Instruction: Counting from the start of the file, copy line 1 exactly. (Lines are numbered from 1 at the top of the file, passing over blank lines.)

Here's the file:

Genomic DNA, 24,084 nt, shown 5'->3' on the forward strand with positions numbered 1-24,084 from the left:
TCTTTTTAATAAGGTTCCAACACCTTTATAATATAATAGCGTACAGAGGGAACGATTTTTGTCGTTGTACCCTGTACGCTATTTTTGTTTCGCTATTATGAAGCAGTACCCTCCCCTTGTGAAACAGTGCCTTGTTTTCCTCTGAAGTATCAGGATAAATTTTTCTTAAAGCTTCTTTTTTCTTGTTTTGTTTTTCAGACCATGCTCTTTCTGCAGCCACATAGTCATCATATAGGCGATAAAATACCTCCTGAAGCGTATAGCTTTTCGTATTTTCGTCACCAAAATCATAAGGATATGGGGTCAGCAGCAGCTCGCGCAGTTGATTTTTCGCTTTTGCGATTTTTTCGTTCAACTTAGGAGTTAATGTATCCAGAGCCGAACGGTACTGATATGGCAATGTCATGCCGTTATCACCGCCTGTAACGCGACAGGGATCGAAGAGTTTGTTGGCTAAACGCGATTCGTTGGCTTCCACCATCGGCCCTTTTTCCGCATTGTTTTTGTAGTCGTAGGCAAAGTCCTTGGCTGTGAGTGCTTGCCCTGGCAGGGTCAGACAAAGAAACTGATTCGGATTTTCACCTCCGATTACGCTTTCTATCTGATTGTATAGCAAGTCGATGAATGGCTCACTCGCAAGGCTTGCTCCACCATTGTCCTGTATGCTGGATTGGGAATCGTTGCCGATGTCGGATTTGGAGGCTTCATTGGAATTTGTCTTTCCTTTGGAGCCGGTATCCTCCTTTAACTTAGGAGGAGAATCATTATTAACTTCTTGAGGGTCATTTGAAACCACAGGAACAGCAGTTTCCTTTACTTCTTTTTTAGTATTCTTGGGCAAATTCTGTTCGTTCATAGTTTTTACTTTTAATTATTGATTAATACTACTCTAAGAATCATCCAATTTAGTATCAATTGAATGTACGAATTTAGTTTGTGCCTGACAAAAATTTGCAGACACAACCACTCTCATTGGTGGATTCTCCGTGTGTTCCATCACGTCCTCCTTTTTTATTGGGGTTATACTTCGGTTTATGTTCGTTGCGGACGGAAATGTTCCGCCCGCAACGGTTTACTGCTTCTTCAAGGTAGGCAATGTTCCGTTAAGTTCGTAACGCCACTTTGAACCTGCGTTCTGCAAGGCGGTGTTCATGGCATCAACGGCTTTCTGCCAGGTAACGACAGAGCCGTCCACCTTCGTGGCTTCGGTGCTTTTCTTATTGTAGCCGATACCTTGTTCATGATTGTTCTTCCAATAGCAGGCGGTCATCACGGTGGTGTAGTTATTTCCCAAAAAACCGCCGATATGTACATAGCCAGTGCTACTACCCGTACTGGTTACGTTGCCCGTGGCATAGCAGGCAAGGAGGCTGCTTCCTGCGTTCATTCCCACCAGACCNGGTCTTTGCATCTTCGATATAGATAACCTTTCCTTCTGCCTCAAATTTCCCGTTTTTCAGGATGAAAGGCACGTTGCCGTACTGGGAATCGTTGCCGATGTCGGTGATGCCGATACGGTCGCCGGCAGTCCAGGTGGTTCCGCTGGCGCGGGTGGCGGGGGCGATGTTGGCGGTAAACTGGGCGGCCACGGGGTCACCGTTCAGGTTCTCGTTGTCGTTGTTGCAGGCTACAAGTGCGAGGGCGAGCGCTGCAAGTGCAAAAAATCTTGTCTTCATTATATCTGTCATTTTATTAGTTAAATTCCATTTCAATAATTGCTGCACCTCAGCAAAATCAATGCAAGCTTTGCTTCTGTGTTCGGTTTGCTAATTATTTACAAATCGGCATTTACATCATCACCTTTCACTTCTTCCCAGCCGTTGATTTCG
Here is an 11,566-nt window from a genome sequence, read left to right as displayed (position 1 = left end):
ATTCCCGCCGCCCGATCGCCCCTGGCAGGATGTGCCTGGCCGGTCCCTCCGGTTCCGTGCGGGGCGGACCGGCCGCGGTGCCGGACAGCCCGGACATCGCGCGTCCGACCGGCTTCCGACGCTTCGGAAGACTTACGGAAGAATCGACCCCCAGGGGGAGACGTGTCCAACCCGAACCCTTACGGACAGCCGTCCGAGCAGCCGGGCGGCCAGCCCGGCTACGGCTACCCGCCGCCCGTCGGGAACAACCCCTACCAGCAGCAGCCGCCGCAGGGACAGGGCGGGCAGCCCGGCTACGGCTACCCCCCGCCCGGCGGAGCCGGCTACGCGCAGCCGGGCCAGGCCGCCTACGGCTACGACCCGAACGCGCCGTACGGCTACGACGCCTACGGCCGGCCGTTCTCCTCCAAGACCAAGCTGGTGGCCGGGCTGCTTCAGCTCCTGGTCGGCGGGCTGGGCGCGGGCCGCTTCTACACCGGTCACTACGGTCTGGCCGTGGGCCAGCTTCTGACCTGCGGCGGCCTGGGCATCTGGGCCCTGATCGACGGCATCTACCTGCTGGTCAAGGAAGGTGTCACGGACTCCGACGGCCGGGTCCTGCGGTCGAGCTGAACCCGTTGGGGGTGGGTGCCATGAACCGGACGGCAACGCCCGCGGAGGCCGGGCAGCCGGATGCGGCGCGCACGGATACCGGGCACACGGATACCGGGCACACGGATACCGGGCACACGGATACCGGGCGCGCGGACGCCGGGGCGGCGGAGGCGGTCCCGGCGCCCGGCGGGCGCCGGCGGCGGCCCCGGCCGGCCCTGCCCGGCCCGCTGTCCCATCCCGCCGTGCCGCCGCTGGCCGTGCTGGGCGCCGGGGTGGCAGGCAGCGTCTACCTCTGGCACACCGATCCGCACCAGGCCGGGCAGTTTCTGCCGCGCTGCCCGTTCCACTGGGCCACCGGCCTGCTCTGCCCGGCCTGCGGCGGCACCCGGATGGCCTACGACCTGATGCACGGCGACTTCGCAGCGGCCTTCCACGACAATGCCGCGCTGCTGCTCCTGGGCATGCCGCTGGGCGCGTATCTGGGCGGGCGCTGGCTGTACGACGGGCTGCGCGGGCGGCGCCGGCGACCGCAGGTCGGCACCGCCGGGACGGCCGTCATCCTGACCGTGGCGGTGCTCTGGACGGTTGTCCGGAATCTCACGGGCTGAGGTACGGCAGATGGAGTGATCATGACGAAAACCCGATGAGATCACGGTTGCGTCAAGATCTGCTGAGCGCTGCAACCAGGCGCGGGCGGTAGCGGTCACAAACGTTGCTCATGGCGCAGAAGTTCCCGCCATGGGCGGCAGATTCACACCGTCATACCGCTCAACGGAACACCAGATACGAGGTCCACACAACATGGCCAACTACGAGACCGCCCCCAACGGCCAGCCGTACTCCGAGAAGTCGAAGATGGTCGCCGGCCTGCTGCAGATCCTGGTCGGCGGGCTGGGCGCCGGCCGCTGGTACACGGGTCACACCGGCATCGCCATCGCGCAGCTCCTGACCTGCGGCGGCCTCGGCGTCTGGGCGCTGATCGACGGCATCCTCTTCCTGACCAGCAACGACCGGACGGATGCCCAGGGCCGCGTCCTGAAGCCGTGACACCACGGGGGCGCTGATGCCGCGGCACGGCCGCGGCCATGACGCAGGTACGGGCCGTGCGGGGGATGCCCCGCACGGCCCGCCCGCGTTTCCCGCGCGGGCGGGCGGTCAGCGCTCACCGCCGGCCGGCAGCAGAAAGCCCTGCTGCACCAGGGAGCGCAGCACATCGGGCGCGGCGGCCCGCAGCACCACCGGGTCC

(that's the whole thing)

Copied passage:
Genomic DNA, 24,084 nt, shown 5'->3' on the forward strand with positions numbered 1-24,084 from the left: